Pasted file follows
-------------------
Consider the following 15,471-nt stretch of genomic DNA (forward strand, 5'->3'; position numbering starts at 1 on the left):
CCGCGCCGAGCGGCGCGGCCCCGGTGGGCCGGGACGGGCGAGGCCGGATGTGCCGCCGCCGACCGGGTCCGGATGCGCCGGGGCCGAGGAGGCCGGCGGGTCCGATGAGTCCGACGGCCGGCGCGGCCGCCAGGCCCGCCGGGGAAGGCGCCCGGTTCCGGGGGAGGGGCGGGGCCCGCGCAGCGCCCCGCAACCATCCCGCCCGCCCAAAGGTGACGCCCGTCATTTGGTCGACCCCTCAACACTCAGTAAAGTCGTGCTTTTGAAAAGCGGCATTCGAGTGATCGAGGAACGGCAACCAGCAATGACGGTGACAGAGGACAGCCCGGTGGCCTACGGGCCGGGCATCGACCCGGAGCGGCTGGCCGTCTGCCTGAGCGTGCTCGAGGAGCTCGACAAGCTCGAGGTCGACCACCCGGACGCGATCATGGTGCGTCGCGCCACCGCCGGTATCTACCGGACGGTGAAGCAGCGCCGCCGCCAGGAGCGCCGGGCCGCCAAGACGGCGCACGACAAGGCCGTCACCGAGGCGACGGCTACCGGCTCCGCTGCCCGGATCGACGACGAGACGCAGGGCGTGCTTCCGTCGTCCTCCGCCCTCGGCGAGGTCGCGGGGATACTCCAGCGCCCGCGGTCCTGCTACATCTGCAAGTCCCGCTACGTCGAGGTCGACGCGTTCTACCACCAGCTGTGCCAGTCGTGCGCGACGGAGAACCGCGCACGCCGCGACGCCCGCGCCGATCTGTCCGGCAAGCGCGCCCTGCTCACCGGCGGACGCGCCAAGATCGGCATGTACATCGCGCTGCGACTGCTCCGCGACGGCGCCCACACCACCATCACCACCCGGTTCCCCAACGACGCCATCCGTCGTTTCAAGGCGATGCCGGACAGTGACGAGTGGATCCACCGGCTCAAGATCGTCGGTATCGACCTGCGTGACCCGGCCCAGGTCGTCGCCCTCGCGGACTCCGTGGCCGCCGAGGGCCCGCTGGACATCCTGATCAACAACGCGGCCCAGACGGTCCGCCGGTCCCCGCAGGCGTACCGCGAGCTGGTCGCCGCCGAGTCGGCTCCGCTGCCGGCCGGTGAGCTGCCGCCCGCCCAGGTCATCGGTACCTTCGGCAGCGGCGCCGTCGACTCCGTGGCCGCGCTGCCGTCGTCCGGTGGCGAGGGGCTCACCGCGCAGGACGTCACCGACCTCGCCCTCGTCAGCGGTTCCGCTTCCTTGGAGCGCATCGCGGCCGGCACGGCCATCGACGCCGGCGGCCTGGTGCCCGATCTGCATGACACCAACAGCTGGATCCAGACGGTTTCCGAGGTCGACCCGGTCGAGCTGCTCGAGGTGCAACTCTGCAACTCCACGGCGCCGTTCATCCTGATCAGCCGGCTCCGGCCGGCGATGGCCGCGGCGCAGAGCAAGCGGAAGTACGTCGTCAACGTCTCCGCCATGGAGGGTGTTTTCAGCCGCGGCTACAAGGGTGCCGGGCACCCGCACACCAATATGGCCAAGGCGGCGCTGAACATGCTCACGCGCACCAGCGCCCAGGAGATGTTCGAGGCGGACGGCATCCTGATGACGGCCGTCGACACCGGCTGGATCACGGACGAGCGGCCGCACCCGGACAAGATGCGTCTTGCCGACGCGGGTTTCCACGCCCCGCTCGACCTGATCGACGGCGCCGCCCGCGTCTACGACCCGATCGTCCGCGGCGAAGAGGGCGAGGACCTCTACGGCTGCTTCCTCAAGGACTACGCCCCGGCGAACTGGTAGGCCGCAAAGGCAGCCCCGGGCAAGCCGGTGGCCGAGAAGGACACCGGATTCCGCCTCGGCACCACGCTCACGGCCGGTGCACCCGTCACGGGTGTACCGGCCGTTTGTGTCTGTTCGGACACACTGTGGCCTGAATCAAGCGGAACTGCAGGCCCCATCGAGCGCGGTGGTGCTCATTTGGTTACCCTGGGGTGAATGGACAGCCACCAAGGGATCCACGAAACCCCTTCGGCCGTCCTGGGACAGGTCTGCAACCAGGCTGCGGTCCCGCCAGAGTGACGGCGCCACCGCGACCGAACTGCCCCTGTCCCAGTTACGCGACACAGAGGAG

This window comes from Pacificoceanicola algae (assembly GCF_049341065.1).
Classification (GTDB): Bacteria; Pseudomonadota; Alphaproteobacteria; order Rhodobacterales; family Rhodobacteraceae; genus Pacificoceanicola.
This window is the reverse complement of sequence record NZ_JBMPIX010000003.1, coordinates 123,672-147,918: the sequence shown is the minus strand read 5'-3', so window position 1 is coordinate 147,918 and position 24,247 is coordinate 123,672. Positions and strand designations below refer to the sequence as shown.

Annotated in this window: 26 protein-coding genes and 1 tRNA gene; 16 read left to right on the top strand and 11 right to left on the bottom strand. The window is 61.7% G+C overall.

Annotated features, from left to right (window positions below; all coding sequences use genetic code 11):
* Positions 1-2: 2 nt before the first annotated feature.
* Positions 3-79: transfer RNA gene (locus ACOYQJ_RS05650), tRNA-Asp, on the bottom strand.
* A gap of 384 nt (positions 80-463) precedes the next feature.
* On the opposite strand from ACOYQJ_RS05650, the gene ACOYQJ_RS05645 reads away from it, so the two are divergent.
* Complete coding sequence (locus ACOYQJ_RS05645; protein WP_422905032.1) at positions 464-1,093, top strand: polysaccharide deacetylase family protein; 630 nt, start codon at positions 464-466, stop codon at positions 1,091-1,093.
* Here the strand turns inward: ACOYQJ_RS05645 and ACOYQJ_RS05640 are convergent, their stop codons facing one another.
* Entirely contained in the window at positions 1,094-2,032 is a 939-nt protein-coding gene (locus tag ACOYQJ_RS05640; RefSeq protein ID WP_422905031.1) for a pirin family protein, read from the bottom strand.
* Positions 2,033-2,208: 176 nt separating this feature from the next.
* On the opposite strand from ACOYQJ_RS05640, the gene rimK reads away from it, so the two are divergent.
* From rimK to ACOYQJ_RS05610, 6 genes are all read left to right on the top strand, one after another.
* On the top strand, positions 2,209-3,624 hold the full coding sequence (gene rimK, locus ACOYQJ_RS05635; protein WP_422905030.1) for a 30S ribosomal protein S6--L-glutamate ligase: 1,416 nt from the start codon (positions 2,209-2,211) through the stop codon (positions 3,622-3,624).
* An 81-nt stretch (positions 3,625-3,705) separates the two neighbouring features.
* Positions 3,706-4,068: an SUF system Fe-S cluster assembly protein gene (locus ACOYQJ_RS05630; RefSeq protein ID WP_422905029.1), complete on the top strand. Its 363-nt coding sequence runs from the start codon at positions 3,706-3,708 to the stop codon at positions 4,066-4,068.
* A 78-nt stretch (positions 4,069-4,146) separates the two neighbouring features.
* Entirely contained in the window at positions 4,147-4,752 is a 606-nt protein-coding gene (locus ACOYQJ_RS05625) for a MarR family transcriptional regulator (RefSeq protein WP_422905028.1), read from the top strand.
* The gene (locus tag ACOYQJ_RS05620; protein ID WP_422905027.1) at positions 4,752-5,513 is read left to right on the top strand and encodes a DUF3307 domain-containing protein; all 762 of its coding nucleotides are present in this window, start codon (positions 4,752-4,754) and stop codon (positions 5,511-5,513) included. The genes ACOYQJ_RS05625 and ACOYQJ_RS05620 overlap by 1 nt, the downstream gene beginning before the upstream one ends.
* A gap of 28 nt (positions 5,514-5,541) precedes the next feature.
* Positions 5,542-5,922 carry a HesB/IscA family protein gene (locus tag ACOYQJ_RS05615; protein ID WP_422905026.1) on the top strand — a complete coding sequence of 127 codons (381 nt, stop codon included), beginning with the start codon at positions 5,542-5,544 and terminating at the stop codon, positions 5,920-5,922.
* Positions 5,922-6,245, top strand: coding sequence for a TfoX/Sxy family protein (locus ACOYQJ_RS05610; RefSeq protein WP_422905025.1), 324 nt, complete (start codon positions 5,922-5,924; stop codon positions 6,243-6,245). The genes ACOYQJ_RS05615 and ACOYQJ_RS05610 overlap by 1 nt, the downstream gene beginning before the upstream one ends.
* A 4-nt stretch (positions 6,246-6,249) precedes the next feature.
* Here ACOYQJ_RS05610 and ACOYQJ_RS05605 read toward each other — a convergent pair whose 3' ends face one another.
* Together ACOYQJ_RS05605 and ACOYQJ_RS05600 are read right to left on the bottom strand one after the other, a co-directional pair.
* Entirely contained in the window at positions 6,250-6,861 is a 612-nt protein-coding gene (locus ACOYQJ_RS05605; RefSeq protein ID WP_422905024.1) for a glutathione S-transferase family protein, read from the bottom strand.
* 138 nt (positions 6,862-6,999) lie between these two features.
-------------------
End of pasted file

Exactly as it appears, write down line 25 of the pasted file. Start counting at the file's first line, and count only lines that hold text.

* Positions 5,542-5,922 carry a HesB/IscA family protein gene (locus tag ACOYQJ_RS05615; protein ID WP_422905026.1) on the top strand — a complete coding sequence of 127 codons (381 nt, stop codon included), beginning with the start codon at positions 5,542-5,544 and terminating at the stop codon, positions 5,920-5,922.